You can download a suggested text, but it’s better if you use your own words, and always include your name and address to show that you are in your MP’s constituency.
SUGGESTED TEMPLATE CONTENT TO WRITE TO THEM [follow link to find your MP] [download draft letter text . pdf]
Dear [title and name of your MP]
I am concerned about children’s privacy in a new national government data collection in England. I would like to ask you to call on the Department for Education to pause the plans to put safeguards in place, and make sure the children and parents affected are told.
The Department for Education started a new collection of highly sensitive information from school children this year.
Pupils and parents are not asked for consent. There is no option to refuse. But one of eight reasons, including pregnancy, young offender, and mental health will be collected on every child who moves out of mainstream education into Alternative Provision and the families have not been told. Although assurances have now been made that the data will not after all be available for distribution, there is nothing in law to prevent this.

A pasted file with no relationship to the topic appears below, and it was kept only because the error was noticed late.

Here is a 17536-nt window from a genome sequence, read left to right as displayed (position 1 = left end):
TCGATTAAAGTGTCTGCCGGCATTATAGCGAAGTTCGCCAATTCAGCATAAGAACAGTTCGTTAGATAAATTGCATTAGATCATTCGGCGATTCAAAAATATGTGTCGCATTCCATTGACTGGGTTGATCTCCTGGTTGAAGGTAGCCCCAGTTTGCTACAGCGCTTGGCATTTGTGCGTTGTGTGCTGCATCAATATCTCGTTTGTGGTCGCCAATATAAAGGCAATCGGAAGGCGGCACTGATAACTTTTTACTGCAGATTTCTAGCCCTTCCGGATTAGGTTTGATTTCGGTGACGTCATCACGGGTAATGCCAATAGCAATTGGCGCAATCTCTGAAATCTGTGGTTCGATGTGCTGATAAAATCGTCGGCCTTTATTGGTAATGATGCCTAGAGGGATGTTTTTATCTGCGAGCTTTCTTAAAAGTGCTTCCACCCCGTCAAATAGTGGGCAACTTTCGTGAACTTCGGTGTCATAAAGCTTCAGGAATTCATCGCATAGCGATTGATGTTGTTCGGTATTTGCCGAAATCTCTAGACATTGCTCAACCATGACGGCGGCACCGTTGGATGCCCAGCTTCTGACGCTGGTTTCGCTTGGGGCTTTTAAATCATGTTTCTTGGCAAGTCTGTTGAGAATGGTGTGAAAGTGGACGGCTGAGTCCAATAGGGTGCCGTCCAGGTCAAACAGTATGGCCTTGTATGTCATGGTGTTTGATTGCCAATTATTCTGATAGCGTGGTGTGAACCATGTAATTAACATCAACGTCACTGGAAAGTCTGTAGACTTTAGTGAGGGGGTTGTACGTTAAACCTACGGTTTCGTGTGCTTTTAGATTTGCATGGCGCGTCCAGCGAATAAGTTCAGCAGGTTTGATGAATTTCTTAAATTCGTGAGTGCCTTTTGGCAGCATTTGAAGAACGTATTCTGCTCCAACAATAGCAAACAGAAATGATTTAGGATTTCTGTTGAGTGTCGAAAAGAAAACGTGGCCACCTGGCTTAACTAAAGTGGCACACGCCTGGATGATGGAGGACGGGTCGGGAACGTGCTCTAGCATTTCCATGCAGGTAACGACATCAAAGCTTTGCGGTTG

Identifying and sensitive data have been given out about individuals to third parties from the national pupil database; over 1,000 times as of May 2017, including for commercial re-use to companies, to charities, and even to TV and press journalists.
Safeguards need put in place to:
- tell the families and children
- protect children’s confidentiality and safeguarding
- make data safe, end the distribution of confidential data, and address the security of the data
- prevent the stigmatising effects and harm it could have on children for life
Representative from over 20 leading charities and child rights advocates, including ALLFIE, Mencap, the NEU (NUT), the Teenage Pregnancy Knowledge Exchange, Trailblazers young offender mentoring, and Unlock have written to the Secretary of State for Education with these concerns.